Joe Queenan offers a dazzlingly insightful look at the modern apology and its apparently utter lack of actual remorse.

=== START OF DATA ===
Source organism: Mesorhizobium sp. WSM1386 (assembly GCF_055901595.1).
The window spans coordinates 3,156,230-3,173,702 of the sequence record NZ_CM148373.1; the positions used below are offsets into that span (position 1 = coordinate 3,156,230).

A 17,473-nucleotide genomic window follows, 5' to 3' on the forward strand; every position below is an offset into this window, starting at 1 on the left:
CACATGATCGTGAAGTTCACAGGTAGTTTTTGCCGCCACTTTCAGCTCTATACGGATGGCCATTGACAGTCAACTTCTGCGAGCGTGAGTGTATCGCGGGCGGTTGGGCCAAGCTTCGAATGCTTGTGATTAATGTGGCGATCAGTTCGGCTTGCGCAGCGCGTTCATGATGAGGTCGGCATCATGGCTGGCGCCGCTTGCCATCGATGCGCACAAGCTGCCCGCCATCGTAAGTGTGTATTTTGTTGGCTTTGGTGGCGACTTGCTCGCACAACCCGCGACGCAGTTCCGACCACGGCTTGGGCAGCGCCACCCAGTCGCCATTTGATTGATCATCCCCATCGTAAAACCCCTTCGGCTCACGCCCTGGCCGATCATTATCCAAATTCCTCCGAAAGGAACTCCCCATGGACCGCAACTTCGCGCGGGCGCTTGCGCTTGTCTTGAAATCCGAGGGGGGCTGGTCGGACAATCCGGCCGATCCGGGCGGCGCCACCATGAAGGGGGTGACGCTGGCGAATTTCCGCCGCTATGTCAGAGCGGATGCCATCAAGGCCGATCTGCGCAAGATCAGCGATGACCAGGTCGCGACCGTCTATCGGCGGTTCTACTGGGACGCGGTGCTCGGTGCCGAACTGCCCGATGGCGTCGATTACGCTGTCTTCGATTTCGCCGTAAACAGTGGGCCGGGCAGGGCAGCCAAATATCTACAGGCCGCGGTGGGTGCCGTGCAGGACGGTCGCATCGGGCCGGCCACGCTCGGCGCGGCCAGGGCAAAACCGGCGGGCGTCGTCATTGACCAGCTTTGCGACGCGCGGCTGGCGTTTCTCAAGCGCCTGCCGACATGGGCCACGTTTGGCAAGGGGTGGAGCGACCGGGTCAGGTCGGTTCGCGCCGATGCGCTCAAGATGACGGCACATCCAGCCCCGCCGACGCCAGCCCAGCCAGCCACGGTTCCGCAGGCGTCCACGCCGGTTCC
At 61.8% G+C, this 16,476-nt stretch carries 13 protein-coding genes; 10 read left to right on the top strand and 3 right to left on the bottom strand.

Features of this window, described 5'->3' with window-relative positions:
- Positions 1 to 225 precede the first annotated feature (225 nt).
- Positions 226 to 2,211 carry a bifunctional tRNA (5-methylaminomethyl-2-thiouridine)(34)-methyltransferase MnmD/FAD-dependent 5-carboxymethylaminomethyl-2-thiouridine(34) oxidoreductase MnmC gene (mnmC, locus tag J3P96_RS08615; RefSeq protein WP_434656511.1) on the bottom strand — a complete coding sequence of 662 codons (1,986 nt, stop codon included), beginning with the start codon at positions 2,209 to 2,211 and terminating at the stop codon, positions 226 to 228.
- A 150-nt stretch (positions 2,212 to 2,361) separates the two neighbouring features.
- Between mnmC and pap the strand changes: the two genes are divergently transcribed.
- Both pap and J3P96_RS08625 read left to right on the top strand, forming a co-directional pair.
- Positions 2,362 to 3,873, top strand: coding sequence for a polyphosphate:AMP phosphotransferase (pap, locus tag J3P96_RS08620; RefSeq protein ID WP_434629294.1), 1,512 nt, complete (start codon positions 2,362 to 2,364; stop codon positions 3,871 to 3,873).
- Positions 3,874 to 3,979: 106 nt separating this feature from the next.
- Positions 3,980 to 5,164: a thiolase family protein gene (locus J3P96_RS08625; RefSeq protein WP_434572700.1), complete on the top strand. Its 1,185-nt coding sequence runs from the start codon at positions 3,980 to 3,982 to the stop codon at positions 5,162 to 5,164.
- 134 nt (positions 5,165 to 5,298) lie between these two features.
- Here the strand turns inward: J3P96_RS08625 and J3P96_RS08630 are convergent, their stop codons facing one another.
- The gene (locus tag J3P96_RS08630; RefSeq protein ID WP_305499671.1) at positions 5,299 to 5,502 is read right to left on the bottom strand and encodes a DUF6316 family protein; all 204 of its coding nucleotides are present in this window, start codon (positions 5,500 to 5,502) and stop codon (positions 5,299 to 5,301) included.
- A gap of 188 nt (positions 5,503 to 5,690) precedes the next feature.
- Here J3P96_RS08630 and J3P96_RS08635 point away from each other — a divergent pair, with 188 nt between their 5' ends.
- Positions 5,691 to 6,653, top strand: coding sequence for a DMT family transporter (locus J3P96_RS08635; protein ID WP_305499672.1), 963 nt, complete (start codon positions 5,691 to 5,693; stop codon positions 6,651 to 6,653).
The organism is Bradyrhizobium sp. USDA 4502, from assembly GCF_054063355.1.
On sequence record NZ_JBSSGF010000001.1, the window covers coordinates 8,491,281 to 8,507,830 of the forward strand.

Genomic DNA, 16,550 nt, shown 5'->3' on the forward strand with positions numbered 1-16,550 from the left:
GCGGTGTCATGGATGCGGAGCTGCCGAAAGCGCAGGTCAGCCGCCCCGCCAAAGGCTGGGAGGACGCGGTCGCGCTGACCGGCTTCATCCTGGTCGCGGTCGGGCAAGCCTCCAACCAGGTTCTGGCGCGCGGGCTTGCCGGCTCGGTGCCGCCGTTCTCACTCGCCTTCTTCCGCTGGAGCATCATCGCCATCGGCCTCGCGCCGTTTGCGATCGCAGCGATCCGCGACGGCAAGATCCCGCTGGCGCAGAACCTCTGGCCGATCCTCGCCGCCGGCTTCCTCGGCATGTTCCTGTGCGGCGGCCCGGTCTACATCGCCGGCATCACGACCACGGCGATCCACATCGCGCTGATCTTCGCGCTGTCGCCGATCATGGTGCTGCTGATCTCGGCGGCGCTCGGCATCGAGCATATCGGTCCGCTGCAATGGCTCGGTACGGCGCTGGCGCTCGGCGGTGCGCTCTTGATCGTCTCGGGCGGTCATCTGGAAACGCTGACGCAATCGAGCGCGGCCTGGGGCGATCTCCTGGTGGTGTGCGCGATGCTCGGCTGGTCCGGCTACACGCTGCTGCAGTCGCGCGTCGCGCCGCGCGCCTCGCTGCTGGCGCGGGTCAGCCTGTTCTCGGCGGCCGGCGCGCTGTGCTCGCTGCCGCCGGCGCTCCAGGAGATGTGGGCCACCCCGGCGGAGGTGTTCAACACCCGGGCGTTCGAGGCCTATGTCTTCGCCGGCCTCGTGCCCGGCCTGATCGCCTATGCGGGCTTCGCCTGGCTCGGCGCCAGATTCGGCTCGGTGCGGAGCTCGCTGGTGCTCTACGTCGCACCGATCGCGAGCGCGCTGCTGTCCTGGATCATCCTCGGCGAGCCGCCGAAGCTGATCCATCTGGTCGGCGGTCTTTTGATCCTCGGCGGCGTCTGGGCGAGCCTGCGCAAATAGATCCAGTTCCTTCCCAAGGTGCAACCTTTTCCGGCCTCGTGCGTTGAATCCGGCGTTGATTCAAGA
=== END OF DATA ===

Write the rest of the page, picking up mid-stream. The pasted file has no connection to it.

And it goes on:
Even in more recent, less theatrically vindictive times, true regret for one’s transgressions has always required a willingness to accept punishment, even if the punishment consists of nothing more than humiliation. The wrongdoer must admit that he has behaved shamefully and then accept being shamed. This means that if he is going to apologize for his actions, his apology must be abject and mortifying, with no wheedling, no qualifications, no whining. The apology cannot be used as a justification for one’s misdeeds, nor can the apology be hijacked to make the penitent seem in some way noble. For an apology to work, the apologist must get down on his knees and grovel. It is not enough to ask for forgiveness. He must beg for it.